Sunday, February 26, 2012

Gettin' Stuff Done

Nope, Solitaire Till Dawn is not done yet. But I have made a lot of progress in the last few weeks. Here's a rundown:

Buttons are now fully implemented and working. These are the buttons that actually appear in the play area. They implement some special functionality that can't be triggered by the usual click-and-drag stuff. Most games don't have or need buttons, but Accordion has a "Deal All" button, Pyramid has a "Discard Pair" button, and Puss in Corner has a "Redeal" button.

Partial decks are implemented, needed by games like The Wish that don't (ahem) play with a full deck.

Tight fans, for games like Thirteens and The Wish. Also "anchored" fans: never mind why I call them that, but these make Fortress and its variations playable.

The deck now shows correct numbers: usually the number of cards remaining in the deck, but for some games it shows the number of deals remaining.

The displays and messages in the status bar are more complete and correct.

Keyboard focus is better-behaved, so you don't have to click in the Games Drawer or in the play area in order to use keyboard shortcuts.

The behavior of the available-card-highlighting feature is much improved (still need some work on the graphics, though). The find-card feature (press '5' to highlight all the visible fives, or '5s' to highlight all the visible fives of Spades) is also working now.

And lots of little things I won't bother to list individually: stuff I've implemented and/or fixed in the solitaire engine itself.

I've completed an initial test of all 100 games now. 87 of them seem to be working, while the other 13 still have some issues to be worked out.

What am I doing now?
This week I'm working on supporting different card sizes. Up till now, I've only been using the "normal" size. The game needs to allow selecting card size from a menu, and changing card size to match the window when you change the window's size. This is perhaps half done.

What's Left?
Lots of stuff, I'm afraid. A partial list:

  • Several important toolbar buttons, including the Autoplay features and Magnetic Mouse.
  • The built-in Help and the game rules display.
  • A number of the preference settings and their implementations.
  • Sound effects.
  • A number of graphics effects.
  • Score and statistics keeping, and display.
  • New artwork.
  • Separate scores and preferences for different players on the same machine.

And there's more; those are just some of the highlights.

I will not be implementing every single feature for the first release. Some of the old version's features will have to wait. I'll get all the really important ones in, and then add the rest over time, in free upgrades.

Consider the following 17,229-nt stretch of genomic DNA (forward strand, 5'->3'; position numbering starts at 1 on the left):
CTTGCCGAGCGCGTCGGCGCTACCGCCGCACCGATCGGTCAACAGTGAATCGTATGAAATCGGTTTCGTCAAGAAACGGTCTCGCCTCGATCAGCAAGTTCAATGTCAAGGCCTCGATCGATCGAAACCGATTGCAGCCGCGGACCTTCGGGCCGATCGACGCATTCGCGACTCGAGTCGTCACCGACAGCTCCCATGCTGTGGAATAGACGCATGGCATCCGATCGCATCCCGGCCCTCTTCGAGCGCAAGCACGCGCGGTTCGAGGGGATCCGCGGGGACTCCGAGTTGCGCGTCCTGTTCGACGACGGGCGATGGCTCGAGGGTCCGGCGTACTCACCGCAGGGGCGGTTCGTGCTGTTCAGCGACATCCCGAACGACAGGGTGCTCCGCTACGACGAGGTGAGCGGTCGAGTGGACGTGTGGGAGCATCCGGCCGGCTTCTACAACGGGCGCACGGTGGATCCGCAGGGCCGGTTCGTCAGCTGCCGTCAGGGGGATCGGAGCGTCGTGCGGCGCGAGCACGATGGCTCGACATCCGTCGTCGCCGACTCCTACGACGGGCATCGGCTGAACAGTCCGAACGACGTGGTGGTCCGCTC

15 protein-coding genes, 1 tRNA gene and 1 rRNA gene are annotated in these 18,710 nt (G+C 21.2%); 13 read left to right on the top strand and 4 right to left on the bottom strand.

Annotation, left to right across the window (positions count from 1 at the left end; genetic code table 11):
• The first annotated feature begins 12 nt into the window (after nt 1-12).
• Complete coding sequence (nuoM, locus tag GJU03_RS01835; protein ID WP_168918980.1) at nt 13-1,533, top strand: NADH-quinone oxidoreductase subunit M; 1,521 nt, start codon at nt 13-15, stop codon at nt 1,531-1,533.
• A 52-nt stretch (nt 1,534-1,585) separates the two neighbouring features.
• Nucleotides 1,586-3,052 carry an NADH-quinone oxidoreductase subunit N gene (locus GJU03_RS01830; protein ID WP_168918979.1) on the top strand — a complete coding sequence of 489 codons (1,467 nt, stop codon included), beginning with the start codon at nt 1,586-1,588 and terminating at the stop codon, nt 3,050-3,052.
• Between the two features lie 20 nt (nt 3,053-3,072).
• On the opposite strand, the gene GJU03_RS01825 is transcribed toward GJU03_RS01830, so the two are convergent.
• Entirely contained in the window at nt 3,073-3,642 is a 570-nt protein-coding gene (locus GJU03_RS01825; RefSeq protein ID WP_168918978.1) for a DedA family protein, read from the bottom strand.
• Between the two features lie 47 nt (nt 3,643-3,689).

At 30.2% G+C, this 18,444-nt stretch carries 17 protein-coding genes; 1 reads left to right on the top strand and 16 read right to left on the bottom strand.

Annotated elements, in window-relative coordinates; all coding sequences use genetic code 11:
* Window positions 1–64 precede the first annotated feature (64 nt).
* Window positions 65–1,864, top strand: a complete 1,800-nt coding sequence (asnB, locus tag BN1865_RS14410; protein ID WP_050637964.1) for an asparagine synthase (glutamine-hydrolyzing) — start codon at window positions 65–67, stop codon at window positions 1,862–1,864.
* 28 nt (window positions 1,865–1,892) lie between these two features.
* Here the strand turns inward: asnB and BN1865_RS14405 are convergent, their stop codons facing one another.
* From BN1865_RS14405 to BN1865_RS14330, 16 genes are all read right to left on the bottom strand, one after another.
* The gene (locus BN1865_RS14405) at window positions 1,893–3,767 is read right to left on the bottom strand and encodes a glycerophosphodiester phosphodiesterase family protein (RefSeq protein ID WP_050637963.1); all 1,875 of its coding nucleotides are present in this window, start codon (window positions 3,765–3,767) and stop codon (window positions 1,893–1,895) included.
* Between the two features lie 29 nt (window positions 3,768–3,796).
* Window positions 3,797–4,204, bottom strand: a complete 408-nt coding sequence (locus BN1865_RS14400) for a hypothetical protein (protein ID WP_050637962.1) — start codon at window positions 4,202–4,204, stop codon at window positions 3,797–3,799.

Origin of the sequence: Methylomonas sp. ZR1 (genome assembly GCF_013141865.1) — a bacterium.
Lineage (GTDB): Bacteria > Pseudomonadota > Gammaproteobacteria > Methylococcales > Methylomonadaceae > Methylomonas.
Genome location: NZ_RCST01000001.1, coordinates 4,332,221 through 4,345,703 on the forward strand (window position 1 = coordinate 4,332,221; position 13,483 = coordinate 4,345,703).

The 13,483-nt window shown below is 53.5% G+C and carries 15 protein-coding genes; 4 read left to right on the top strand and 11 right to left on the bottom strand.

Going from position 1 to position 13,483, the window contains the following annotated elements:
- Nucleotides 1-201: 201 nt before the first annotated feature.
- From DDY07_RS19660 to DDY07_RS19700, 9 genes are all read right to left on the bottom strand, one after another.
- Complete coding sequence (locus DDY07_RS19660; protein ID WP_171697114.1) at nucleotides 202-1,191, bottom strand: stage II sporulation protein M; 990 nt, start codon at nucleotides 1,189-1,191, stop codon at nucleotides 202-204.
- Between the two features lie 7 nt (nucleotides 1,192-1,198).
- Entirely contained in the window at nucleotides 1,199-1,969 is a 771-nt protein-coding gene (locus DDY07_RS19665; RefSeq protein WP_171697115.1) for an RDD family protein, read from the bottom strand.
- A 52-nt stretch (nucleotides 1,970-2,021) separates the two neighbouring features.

There you go: that's the status. I'm working hard; I want this out the door as badly as some of you want it in your hands. We'll get there!

Sunday, February 5, 2012

Alive and Well

I got an email recently from a fan who was worried because I hadn't posted anything about Solitaire Till Dawn for a while. I did warn y'all that it would take some time! And that's still true, unfortunately. But I am still working on it.

I haven't posted because I got stalled for a while. Part of that was just the holidays: traveling, visiting family, and doing Christmas stuff. Part of it was the sad loss of our old and well-loved family cat Freddy, and the subsequent addition of a young mom-cat and two kittens to our household. The new kitties are all sweeties, but they kind of turned the place upside-down for a while.

But the biggest delay was that I got stuck on a nasty bug, something I had to fix before I could move on. There was no progress to report: I've spent the last two or three weeks banging my forehead against my monitor, trying to figure out what was causing the bug and how to fix it. I finally nailed it today, or so I hope. Without going into mind-numbing detail, I'll just say that it was a multi-threading concurrency problem triggered by an intermittent race condition.

That sort of thing can be very difficult to track down, for two reasons. First, it's not trivially repeatable: it depends on subtle timing issues, and you might work the program for quite a while before seeing it happen. It's like that funny noise your car makes whenever you drive it, but never when it's in the shop. And that's why I had to say "I hope" above. I played hours of solitaire today after installing my fix and didn't see the bug again. So I think I got it, but it's still possible that it's just being coy and will re-surface later on.

The second reason it's difficult is that this is a class of problem that a friend of mine calls a "Heisenbug", because any attempt to debug it can make it change behavior or vanish altogether (only to reappear when you stop debugging, of course). But I have to admit that in this case, my problem was the opposite: nothing I tried seemed to affect the bug, until today.

But I got it. (I think.) And that means that I've now tested all the games alphabetically up through Manx. So that's progress, right?